Durocher wasn't quite able to pull his 1969 Cubs out of the tailspin that allowed the Mets to catch them.
But for a year, Ditka was the perfect fit for the nearly perfect '85 Bears, who went 18-1 and did the Super Bowl Shuffle.
I knew Ditka when he was the unLandrylike special teams coach for the Dallas Cowboys. He threw fits and clipboards, alternately infuriating and amusing the usually stone-faced Landry. Cowboys coaches and executives were stunned -- and amused -- when George Halas hired Ditka in 1982 to be head coach of the Bears.
Ditka was barely qualified to handle special teams.
Yet this gum-chomping maniac with the Transylvanian hair soon became the face of the Bears -- and more important, of Chicago. No player on that character-laden team could out-outrageous the coach. Ditka would try just about anything -- letting defensive lineman William "The Refrigerator" Perry carry the ball or defensive coordinator Buddy Ryan run his blitz-crazy 46 scheme.
Yet Chet Coppock believes that Ditka and Guillen share another trait -- being crazy like foxes.
"I think they both know exactly what they're doing when it comes to self-promotion," Coppock said. "While Ditka was telling his players [in '85] to cool it on all the endorsements, nobody was selling Ditka harder than Ditka."
Guillen is by far the biggest star on his team. In fact, Guillen has even eclipsed Cubs manager Dusty Baker in Chicago popularity. This is all the more astonishing because the White Sox could win five straight World Series and Chi-Town would still be a Cubs town when it comes to baseball.
Both locally and nationally, Ozzie has become the face of the Sox. How many fans outside Chicago know (or care about) Paul Konerko or Mark Buehrle? Not many.
For the past decade, fans around the country basically knew only one White Sox star, whose nickname was always better than his intangibles. The Big Hurt was mostly considered a big baby in the Sox' clubhouse. Frank Thomas: awesomely gifted slugger, prima donna distraction.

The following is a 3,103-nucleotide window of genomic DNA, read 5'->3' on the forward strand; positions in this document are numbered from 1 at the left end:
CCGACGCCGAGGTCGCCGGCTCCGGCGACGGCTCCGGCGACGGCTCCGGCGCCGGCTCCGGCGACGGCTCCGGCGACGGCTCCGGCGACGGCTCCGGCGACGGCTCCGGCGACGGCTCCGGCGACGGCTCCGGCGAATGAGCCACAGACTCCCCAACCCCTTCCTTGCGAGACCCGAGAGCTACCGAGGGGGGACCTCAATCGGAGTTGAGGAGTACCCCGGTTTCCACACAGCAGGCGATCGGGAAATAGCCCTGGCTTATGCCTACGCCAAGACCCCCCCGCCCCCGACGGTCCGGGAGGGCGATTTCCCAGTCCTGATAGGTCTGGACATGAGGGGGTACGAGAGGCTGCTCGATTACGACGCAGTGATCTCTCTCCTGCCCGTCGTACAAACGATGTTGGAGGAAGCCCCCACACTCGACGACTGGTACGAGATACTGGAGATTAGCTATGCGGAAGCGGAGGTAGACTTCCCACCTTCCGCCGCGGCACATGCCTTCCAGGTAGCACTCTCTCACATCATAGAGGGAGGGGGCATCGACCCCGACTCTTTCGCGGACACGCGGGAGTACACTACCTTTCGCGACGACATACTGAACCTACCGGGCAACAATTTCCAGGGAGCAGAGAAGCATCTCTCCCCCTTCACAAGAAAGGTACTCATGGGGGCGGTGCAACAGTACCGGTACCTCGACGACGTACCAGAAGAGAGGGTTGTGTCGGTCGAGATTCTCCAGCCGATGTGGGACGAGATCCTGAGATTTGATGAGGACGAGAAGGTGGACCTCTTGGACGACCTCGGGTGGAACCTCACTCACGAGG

The team's chemistry improved dramatically after Thomas was lost to injury for the season. His absence allowed Guillen (and to a lesser extent Konerko and Buerhle) to assume unquestioned command.
So is Ozzie lucky or good -- or both?
As a tactician, he appears to know baseball better than Ditka knew football. Ditka was mostly a motivator. Guillen, a former White Sox shortstop, is more of a wily big brother for his players.
According to a Florida source, White Sox general manager Ken Williams -- under pressure from the Chicago media to do something at the trade deadline -- talked seriously with the Marlins about swapping Jose Contreras and Joe Crede for A.J. Burnett and Mike Lowell.
Best trade Williams never made.
Ozzie, with help from Orlando Hernandez, kept telling Contreras how good he is until he finally believed them. No pitcher in baseball has been hotter the past couple of months.
Ozzie took an Angels castoff named Bobby Jenks -- a July minor-league call-up -- and turned him into the closer he lacked.
Ozzie pushed El Duque's button to get the White Sox out of a bases-loaded, no-outs jam against the Red Sox in the sixth inning of Game 3.
And of course, Ozzie let his starters finish all nine innings of all four victories over the Angels. No manager in baseball would have been crazy -- or shrewd -- enough to sit on his hands and ignore The Book and his bullpen. Here was the anti-Tony La Russa.
What did he think this was, 1959?
That was last year the White Sox played in the World Series. That team had three big stars -- Luis Aparicio, Nellie Fox and Early Wynn.
This team has Ozzie.
I'm still not quite sure I'd trust him.
But I definitely wouldn't fire him.
Skip Bayless can be seen Monday through Friday on "Cold Pizza," ESPN2's morning show, and at 4 p.m. ET on ESPN's "1st & 10." His column appears twice a week on Page 2. You can e-mail Skip here.